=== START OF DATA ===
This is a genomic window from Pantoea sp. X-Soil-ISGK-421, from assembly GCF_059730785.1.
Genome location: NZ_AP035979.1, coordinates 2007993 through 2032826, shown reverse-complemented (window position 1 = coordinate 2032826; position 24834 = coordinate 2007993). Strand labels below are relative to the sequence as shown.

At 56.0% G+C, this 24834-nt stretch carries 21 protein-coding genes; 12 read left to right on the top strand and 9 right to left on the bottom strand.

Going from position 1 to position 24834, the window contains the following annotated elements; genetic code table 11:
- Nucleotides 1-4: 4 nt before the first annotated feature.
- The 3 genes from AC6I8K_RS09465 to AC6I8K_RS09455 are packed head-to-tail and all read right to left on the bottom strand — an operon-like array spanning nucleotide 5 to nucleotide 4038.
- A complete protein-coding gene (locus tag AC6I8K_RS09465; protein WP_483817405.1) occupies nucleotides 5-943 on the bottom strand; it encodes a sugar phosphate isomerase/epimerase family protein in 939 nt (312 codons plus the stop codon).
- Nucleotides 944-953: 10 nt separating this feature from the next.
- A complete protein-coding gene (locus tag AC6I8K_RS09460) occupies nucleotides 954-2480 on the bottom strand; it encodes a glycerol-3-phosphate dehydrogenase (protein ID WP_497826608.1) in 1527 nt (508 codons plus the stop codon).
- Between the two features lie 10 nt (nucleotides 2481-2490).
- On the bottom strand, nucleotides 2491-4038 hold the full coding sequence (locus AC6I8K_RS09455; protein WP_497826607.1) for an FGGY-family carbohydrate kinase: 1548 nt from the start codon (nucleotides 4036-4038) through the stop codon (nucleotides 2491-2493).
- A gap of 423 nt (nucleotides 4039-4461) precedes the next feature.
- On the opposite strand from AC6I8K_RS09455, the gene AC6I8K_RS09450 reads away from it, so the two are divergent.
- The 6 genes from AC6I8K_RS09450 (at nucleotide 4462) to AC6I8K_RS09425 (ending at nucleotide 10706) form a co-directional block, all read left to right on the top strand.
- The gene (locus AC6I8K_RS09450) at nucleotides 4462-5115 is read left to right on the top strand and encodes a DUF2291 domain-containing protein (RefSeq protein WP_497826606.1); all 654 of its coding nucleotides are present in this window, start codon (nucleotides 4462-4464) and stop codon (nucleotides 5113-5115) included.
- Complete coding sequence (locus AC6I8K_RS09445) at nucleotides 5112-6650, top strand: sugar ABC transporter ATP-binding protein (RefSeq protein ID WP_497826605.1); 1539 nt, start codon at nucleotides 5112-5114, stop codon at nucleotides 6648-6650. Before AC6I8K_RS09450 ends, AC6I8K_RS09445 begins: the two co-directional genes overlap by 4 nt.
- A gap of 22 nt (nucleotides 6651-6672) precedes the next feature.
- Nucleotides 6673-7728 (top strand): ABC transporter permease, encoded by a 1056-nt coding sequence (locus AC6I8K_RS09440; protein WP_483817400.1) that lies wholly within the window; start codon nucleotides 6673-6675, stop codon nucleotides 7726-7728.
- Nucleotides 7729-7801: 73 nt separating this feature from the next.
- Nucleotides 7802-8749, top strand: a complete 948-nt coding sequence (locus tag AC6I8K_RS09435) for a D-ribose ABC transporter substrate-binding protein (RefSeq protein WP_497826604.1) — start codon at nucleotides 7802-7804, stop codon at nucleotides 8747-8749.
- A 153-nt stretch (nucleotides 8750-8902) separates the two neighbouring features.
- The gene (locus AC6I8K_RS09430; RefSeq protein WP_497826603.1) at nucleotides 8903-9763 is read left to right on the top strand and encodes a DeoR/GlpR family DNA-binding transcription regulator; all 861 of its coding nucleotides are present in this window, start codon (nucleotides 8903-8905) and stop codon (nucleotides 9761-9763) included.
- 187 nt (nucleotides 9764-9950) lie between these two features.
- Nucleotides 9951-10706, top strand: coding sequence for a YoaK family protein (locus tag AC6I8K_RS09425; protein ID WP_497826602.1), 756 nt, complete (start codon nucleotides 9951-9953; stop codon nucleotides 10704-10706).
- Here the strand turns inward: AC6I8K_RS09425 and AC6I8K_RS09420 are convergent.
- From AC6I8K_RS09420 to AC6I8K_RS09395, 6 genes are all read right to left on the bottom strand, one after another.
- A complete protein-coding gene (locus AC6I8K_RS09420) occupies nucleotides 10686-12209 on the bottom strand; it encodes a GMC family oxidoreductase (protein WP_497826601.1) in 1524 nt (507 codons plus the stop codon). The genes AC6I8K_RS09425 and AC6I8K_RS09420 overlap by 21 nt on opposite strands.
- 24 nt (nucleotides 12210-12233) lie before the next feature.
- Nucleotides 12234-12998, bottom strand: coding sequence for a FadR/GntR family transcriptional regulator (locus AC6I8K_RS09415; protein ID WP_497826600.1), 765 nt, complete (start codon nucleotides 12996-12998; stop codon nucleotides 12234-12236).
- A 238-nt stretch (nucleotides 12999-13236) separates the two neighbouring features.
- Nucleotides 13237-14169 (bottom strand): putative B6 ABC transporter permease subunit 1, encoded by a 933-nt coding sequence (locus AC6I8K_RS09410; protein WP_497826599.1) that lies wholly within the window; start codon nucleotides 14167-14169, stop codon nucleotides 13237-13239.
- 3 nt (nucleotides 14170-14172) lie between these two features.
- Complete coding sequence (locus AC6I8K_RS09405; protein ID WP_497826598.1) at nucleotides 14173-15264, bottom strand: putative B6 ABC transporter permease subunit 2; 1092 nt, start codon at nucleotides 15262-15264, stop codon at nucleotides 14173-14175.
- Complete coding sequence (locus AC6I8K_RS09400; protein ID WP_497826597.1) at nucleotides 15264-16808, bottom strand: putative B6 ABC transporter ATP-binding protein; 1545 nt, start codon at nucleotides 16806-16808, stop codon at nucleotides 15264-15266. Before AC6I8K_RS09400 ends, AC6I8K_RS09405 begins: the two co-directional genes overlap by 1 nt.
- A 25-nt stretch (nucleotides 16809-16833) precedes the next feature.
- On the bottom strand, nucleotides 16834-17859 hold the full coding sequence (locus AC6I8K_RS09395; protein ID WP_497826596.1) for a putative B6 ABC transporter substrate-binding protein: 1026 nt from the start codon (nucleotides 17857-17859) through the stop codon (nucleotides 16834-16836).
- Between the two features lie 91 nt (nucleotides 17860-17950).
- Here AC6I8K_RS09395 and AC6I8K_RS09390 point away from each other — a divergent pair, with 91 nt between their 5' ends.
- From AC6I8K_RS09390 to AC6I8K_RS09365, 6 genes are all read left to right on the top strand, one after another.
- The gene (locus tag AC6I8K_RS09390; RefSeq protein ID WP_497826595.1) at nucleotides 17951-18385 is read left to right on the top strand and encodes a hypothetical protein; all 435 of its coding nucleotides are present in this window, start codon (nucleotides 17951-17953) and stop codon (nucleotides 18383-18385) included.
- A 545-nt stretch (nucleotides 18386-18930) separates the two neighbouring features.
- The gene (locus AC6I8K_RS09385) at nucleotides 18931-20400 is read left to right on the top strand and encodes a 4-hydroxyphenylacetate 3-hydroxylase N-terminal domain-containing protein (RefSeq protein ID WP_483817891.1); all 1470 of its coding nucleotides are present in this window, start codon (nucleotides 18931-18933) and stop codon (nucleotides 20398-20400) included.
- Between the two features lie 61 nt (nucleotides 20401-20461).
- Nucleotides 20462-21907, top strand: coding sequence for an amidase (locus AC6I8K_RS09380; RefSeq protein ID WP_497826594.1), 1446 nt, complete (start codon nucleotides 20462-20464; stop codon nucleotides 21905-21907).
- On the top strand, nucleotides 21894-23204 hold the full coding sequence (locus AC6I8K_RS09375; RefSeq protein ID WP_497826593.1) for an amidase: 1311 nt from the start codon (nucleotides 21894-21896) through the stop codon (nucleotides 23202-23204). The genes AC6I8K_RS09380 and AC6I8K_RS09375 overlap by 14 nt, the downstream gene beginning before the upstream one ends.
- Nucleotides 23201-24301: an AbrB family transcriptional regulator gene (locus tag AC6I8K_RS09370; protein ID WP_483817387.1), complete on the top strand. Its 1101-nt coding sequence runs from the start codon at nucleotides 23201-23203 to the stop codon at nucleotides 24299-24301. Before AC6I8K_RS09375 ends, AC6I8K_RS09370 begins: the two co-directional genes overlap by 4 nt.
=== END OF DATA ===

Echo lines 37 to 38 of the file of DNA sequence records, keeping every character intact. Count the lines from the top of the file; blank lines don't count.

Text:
- Between the two features lie 91 nt (nucleotides 17860-17950).
- Here AC6I8K_RS09395 and AC6I8K_RS09390 point away from each other — a divergent pair, with 91 nt between their 5' ends.